When the white man turns tyrant, it is his own freedom that he destroys.

George Orwell

George Orwell

Profession: Author
Nationality: British

Some suggestions for you :

To be marching up the street behind red flags inscribed with elevating slogans, and then to be bumped off from an upper window by some total stranger with a sub-machine-gun—that is not my idea of a useful way to die.

It was like trying to make a move at chess when you were already mated.

Here you come upon the important fact that every revolutionary opinion draws part of its strength from a secret conviction that nothing can be changed.

In such circumstances there can be no argument; the necessary minimum of agreement cannot be reached ... It is as though in the middle of a chess tournament one competitor should suddenly begin screaming that the other is guilty of arson or bigamy. The point that is really at issue remains untouched.

Never use a metaphor, simile or other figure of speech which you are used to seeing in print.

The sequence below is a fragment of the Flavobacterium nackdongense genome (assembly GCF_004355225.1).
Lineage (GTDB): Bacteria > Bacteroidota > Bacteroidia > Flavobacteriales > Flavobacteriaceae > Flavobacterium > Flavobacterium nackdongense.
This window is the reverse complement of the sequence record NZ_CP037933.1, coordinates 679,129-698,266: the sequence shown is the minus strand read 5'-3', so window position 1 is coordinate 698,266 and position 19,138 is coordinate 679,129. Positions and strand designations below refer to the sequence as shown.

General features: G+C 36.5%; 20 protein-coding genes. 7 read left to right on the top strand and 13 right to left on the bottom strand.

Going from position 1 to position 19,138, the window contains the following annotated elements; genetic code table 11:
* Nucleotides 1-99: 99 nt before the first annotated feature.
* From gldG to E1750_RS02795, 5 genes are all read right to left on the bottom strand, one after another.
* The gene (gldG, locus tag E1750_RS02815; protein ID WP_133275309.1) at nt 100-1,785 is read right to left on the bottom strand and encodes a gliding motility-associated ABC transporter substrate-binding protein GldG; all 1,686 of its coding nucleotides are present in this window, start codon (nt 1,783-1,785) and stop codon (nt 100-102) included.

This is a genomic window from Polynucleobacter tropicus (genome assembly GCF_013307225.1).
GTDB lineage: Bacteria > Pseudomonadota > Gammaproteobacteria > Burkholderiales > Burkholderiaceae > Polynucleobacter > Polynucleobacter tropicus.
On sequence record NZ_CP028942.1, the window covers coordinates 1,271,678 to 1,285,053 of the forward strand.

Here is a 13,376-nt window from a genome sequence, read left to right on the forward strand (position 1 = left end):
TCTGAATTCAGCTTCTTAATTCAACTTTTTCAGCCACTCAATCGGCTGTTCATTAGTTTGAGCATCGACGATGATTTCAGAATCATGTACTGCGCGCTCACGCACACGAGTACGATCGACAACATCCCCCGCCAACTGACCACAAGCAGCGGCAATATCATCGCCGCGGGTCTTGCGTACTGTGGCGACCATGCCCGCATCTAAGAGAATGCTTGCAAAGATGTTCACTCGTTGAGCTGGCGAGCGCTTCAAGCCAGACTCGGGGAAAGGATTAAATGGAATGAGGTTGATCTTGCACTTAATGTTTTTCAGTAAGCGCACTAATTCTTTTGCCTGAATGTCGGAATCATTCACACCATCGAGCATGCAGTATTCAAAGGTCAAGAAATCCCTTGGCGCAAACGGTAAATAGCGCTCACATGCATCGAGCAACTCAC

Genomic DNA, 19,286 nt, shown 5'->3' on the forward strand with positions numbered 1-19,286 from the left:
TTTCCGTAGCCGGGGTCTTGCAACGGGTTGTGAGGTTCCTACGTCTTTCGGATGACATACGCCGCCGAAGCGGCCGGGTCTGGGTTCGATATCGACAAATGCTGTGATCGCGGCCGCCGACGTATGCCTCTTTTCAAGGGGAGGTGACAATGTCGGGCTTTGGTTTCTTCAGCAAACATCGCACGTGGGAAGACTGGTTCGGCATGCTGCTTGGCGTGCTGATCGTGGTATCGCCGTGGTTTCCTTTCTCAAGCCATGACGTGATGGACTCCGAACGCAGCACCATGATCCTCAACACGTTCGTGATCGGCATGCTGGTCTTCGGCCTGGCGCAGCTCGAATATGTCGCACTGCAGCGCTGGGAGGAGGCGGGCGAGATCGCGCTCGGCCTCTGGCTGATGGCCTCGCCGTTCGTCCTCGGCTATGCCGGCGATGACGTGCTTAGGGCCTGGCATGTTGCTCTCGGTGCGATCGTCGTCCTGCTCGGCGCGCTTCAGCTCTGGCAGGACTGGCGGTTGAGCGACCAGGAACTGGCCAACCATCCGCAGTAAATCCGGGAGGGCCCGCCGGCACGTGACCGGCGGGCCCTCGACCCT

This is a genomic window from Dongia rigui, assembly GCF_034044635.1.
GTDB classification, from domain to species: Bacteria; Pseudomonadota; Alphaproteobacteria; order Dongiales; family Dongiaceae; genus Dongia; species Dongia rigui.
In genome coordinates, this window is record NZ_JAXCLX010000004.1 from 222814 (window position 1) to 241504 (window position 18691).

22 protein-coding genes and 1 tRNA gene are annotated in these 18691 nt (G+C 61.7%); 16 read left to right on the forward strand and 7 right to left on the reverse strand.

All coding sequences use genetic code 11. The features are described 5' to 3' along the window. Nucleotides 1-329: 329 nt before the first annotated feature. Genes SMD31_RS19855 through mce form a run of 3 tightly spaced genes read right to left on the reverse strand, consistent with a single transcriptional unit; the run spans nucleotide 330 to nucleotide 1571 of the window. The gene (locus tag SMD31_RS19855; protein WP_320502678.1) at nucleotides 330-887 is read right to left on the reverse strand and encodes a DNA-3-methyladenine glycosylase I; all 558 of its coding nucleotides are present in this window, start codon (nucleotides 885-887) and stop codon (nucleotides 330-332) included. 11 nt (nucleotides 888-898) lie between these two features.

It is curious how people take it for granted that they have a right to preach at you and pray over you as soon as your income falls below a certain level.

He would read King Lear and forget this filthy century.

If the Party could thrust its hand into the past and say of this or that event, it never happened—that, surely, was more terrifying than mere torture and death?

The point is that as soon as fear, hatred, jealousy and power worship are involved, the sense of reality becomes unhinged.

The intellectual is different from the ordinary man, but only in certain sections of his personality, and even then not all the time.

People worship power in the form in which they are able to understand it. A twelve-year-old boy worships Jack Dempsey. An adolescent in a Glasgow slum worships Al Capone. An aspiring pupil at a business college worships Lord Nuffield. A New Statesman reader worships Stalin. There is a difference in intellectual maturity, but none in moral outlook.

No question, now, what had happened to the faces of the pigs. The creatures outside looked from pig to man, and from man to pig, and from pig to man again: but already it was impossible to say which was which.

He was an embittered atheist (the sort of atheist who does not so much disbelieve in God as personally dislike Him), and took a sort of pleasure in thinking that human affairs would never improve.

The most effective way to destroy people is to deny and obliterate their own understanding of their history.